Republicans' and Democrats' Refusal To Reform Social Security and Medicare Is Political Malpractice
In 10 years, the programs' funds will be insolvent. Over the next 30 years, they will run a $116 trillion shortfall.
Republicans and Democrats have been tripping over each other to tell voters how committed they are to making zero changes to Social Security and Medicare. Meanwhile, the Social Security and Medicare Trustees just confirmed yet again that within 10 years the programs' funds will be insolvent.
It's hard to forget the scene during the most recent State of the Union address, when President Joe Biden accused Republicans of wanting to cut Social Security and Medicare and Republicans—including one who shouted from her seat—called that a lie. The mutual refusal to take responsibility for the nasty fiscal condition of entitlement programs is decades old. Indeed, the findings of the Trustees' report are not surprising to anyone who follows these programs' finances.
Social Security, readers might remember, has been relying on its trust funds' IOU since 2010 to fully pay for retirees' benefits. Assets are running low and will be gone by 2033. When that happens, it won't be authorized to make the entirety of these payments—only the amount it collects in payroll taxes. That's a 23 percent cut. You can tell a similar story about the Hospital Insurance Trust Fund for Medicare. By 2031, the program will be insolvent, and benefits will be cut by 11 percent. That's an understatement since the solvency calculations exclude Medicare's physician (Part B) and drug (Part D) programs, which face a $1 trillion shortfall over the next decade.
To pretend that Social Security and Medicare shouldn't be touched is nothing short of political malpractice. Over the next 30 years, the two programs will run a $116 trillion shortfall. This number accounts for the significant amount of interest payments on the debt the government will ring up in the process. While we might be able to stumble along indefinitely, all that borrowing will slow—perhaps even halt—our economic growth, making funding the programs that much more difficult.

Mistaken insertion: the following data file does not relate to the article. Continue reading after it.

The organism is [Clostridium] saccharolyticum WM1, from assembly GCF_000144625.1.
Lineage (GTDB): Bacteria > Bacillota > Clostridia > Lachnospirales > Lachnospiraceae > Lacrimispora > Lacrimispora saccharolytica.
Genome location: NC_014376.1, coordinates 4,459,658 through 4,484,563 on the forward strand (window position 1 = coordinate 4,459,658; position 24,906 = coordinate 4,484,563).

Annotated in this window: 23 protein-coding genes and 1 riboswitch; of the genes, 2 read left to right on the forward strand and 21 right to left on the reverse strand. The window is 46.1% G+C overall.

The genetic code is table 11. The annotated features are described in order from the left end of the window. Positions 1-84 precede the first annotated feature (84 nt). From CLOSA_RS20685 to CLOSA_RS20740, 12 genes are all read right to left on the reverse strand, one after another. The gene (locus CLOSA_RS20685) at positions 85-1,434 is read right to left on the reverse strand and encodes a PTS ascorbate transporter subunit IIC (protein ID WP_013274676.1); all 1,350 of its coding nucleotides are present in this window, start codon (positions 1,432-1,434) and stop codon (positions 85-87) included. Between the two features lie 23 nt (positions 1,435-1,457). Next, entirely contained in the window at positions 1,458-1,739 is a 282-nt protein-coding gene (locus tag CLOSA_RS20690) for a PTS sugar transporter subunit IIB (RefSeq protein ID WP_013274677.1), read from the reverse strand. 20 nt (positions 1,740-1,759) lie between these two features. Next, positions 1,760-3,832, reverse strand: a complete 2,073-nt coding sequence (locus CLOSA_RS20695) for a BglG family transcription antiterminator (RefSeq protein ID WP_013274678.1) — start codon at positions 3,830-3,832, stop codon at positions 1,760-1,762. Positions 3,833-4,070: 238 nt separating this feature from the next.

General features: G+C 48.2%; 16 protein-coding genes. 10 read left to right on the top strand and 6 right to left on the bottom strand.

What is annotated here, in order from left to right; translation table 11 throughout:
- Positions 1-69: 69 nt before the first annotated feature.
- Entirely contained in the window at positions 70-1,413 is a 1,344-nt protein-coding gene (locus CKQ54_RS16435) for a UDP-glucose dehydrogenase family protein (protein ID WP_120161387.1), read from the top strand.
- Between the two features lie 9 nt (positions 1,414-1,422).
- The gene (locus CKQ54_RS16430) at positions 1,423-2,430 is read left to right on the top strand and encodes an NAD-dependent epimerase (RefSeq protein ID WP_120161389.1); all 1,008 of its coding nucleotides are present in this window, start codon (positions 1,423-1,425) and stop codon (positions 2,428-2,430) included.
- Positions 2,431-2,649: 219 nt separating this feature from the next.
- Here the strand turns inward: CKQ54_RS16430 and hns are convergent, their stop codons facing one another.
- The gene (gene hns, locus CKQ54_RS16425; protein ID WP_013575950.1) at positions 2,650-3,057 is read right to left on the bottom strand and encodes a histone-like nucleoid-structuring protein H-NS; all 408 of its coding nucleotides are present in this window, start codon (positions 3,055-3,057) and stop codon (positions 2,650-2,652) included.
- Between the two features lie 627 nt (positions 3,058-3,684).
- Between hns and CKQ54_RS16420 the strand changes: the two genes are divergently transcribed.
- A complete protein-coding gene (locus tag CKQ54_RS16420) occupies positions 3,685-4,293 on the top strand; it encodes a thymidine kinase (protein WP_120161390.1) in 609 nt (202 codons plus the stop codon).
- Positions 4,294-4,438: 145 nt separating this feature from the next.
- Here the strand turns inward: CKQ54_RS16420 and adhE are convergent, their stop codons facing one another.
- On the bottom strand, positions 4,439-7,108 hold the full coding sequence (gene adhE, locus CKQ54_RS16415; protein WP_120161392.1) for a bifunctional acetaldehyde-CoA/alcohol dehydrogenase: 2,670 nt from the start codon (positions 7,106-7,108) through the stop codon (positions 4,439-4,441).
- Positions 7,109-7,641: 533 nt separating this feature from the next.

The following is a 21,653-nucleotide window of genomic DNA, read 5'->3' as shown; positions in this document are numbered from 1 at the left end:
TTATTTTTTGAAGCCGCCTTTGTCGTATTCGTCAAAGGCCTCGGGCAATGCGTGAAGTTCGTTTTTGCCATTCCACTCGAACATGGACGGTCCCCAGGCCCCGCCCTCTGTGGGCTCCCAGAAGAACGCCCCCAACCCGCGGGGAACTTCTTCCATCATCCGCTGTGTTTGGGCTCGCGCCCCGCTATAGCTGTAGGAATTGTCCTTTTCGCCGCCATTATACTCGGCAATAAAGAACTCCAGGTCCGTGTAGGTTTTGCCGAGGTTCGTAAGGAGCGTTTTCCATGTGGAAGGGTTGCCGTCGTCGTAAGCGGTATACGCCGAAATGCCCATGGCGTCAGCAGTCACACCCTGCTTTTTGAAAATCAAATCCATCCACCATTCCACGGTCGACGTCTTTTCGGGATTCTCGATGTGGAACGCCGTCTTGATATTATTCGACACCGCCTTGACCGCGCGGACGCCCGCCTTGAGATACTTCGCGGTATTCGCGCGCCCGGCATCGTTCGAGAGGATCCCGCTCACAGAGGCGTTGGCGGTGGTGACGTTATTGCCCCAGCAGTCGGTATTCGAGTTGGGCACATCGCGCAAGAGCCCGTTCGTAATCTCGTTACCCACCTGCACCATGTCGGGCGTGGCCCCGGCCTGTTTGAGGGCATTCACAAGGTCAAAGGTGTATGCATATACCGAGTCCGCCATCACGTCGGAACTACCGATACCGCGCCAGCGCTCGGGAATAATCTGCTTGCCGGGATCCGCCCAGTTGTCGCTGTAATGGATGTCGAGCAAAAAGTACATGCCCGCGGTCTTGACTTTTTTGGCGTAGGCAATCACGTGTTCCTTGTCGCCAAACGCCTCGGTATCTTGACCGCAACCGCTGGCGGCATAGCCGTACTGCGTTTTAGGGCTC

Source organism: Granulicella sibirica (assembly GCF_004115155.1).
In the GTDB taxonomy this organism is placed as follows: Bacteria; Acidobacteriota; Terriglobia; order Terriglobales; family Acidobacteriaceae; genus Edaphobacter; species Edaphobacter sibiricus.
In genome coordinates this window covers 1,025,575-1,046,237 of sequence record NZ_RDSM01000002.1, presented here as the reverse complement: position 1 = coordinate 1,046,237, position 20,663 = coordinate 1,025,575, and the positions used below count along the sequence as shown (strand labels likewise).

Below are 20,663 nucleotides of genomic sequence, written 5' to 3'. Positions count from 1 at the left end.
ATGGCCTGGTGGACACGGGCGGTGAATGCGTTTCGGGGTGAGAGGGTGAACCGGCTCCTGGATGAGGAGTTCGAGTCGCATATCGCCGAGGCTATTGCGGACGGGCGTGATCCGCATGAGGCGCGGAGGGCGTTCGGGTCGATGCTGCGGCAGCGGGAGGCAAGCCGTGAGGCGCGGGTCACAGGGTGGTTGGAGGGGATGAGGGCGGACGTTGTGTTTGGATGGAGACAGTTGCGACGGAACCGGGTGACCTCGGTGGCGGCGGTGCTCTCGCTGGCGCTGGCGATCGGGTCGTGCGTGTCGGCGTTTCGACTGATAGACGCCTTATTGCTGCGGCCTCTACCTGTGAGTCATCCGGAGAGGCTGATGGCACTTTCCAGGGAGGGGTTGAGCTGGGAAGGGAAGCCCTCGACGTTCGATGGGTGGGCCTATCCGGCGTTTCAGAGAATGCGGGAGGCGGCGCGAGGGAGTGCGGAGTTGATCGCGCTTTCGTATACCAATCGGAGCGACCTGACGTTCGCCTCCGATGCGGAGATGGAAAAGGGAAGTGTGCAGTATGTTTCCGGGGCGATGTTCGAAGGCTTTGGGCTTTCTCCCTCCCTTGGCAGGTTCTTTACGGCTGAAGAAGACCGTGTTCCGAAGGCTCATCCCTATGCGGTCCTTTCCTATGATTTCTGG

Every generation has the opportunity and obligation to leave the country better than they found it. The Greatest Generation fought and won World War II; the least the boomers and Gen Xers could do is fix this enormous time bomb we call entitlements.
That will require politicians on both sides of the aisle to come together. Past reforms only worked when they were bipartisan. The 1983 Social Security rescue was negotiated between President Ronald Reagan, House Speaker Tip O'Neill (D–Mass.), the Greenspan Commission, and key Senate members from both parties. This reform held because neither party tried to undo it, since both were invested in it. Perhaps the best example on the Medicare side is the reforms in the 1997 Balanced Budget Act, negotiated between a Republican Congress and a Democratic president.
In contrast, partisan reform ideas such as lifting the payroll tax cap or taxing the rich will not work. While each of these ideas might improve solvency a little bit, they aren't nearly sufficient to get the job done.
Besides, solvency isn't the only issue with these programs. First, over 15 percent of our hard-earned wages from every paycheck for our entire lives goes to paying—half of it technically covered by your employer, but you almost definitely pay in the form of lower wages. And even that's not enough since the programs face shortfalls. That might be palatable if young workers could reasonably expect to get it all back someday, which most won't.
Then, these programs are also unfair to certain groups. Working seniors are so penalized by Social Security that they have only weak incentives to earn other money. As my colleague Chuck Blahous has calculated, for every dollar in payroll tax older workers pay, they will get 2.5 cents in benefits. Meanwhile, younger workers must transfer massive amounts of wealth to older Americans who as a group are better off than they are. Under current projections, future workers will lose net income through Social Security exceeding three percent of their lifetime earnings. And there is a good chance these entitlement programs won't be there for them when they are ready to retire.
For a long time, leaders of both parties recognized that entitlement costs were growing unsustainably fast, even if they disagreed on what to do. Former President Barack Obama talked about stopping the rising cost of health care. When he was a senator, President Joe Biden thought all spending, including Social Security and Medicare, should be on the table for reform. Yet as president, Biden now boasts of his refusal to touch these programs.
Both parties need to return to being honest about what's going on.
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